This week the BSO made history with a knock-your-socks-off world premiere of American composer Carlos Simon’s innovative Four Black Dances. Subscribers also heard Ernest Bloch’s early 20th-century musical narrative about King Solomon, Schelomo: Rhapsodie Hébraïque with the inspirational young cellist, Sheku Kanneh-Mason, and a rich take on Beethoven’s Seventh Symphony.
Washington-born and Atlanta-raised Simon warmly addressed the audience, noting the background for each dance, and his hope to convey disparate Black experiences with the depth and emotion of each. This stirring commission by the BSO, Music Director Andris Nelsons and the New Works Fund of the Massachusetts Cultural Council, focuses the centrality of dance as an expression of connection, ritual, celebration, and worship in Black culture. Certainly, this 14-minute work will have staying power, if it were just for the imaginative instrumentation, which includes a percussionist instrument list that takes lines to list (xylophone, vibraphone, marimba, tubular bells, piatti, suspended and splash cymbals, tam-tam, tambourines, triangle, wood blocks, shaker, large ship, large wood stick on wooden floorboard, toms, two snare drums, bass drum and hand claps).
The first dance, Ring Shout, marked “Soulfully” at the start, quickly imparts the sense of the ecstatic circle dance that first arose among enslaved Africans in the West Indies and the United States. In it, Simon envelops the listener with the transcendent celebratory religious ritual with foot stomping, clapping and shouting— through a percussionist’s large stick on a floorboard, right from the first measure (and intermittently throughout) and rapid woodwind and string passages, as well as handclaps and ethereal contributions of the harp and occasional brass growls. Improvisational moments transport the audience, overtaking with a pulsating liveliness. The second dance, Waltz, marked “with ebb and flow, rubato,” initially, depicts the 1930s arrival debutante balls in Black “upper-class” social circles, previously excluded in segregated America. This morsel with its tangy phrasing might be taken as commentary that these balls were a bittersweet reminder of the difficult paths for all Black families.
Tap! ― the third movement—is jubilant. Exuberant pulsations from the sound of tapping on the side rim of the snare drum alternating with jazz harmonies in the strings and brass in short choppy phrasing along with wood blocks, whip, piccolo and pizzicato. It evokes great tap dancers—the composer mentioned Cab Calloway in his introductory chat—and ended way too soon. The final movement, Holy Dance, emanates from Simon’s Pentacostal upbringing as the son of a pastor. As Simon writes in the Program Notes, “this movement calls on the vibrant, celebratory character… and “mimics the sound of the congregation ‘speaking in tongues,’ or murmuring in an unknown spiritual language” through semi-improvisation (aleatoric) moments. Holy Dance, marked “mysteriously” at its pianissimo beginning, encompasses the full range of sound and wonder, ending in fortissimo. I can’t wait to hear it again!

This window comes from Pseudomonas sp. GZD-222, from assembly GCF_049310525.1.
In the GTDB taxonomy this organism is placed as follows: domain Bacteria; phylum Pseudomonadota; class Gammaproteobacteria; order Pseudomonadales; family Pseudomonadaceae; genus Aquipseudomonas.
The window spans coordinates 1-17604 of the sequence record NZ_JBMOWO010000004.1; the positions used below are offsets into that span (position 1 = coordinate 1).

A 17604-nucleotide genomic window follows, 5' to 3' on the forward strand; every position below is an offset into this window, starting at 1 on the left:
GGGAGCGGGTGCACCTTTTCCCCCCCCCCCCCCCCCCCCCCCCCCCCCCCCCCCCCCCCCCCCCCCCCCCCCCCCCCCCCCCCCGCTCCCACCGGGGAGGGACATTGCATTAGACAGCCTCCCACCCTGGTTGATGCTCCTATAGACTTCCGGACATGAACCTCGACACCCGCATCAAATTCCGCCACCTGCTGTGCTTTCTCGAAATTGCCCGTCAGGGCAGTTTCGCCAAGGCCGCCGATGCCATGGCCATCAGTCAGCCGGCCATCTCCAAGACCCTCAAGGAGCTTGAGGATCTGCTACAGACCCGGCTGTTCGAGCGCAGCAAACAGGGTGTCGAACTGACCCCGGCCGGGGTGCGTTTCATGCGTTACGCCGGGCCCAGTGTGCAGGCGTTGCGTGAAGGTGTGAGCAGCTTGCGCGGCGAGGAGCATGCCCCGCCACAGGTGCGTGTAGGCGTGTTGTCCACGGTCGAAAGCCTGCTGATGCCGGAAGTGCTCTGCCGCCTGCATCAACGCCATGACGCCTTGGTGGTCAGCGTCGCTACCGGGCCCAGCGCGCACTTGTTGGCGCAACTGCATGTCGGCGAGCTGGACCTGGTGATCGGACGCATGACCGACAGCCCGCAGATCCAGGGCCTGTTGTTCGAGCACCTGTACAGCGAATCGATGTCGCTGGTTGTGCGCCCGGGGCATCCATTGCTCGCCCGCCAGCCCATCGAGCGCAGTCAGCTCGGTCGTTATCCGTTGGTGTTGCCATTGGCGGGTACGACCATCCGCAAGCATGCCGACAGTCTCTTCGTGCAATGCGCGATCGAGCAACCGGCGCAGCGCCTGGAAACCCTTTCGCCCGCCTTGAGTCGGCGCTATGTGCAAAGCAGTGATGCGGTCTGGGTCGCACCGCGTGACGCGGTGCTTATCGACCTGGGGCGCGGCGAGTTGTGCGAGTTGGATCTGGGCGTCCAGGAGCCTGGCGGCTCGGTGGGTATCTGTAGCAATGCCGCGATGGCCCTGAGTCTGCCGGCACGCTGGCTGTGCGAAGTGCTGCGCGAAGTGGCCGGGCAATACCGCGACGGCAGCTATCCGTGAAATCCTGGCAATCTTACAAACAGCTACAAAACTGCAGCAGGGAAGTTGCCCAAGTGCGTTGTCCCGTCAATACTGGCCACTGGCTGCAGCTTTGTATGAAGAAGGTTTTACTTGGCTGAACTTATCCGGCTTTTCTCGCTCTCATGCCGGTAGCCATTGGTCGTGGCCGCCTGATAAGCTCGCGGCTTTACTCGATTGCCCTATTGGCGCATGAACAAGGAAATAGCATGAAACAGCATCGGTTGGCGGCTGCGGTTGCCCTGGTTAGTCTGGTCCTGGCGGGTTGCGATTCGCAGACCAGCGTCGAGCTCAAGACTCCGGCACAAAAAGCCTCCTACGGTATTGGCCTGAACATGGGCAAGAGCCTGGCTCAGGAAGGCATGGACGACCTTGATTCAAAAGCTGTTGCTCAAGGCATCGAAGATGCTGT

The ascendant cellist Kanneh-Mason then entranced the audience with his interpretation of Bloch’s 1915-1916 Schelomo, in which the composer casts the cello as King Solomon, depicting texts from Ecclesiastes, in this pessimistic, intense, yet spellbinding work. Schelomo starts and ends with a low note, and overall, underscores the multifaceted challenges faced. Kanneh-Mason seemed entranced; he dug into the score with intensity and in turn, entranced the hall. His dynamic range, deep tone and expressive demeanor roused the hall. In response, the cellist played his own interpretation of the Welsh song, “Myfanwy,” which he has arranged (and recorded) for solo cello.
The choice of Beethoven’s Seventh Symphony, Opus 92, in A major as the closer seems a nod to Simon, whose grandmother fostered his budding childhood interest in classical music through the gift of a CD that included the Seventh’s Allegretto. The audience did not decamp at intermission and was rewarded by a nuanced and broad rendering of this iconic work, a staple of the BSO since its first performance here in 1882. The first movement’s Poco sostenuto introduction led well to the expected rollicking Vivace, with the orchestra looking engaged and happy. The stately and downcast second movement Allegretto provided intensity, and the third, Presto—Assai meno presto, built momento followed. In the final Allegro con brio, the violins and horns made much of an ecstatic opportunity.
The evening brought a hat trick of standing ovations, signifying that the BSO is succeeding in its appeal to young, more diverse audiences by introducing new works and featuring important young composers and artists and pairing these meaningfully with older works. Bravo, BSO!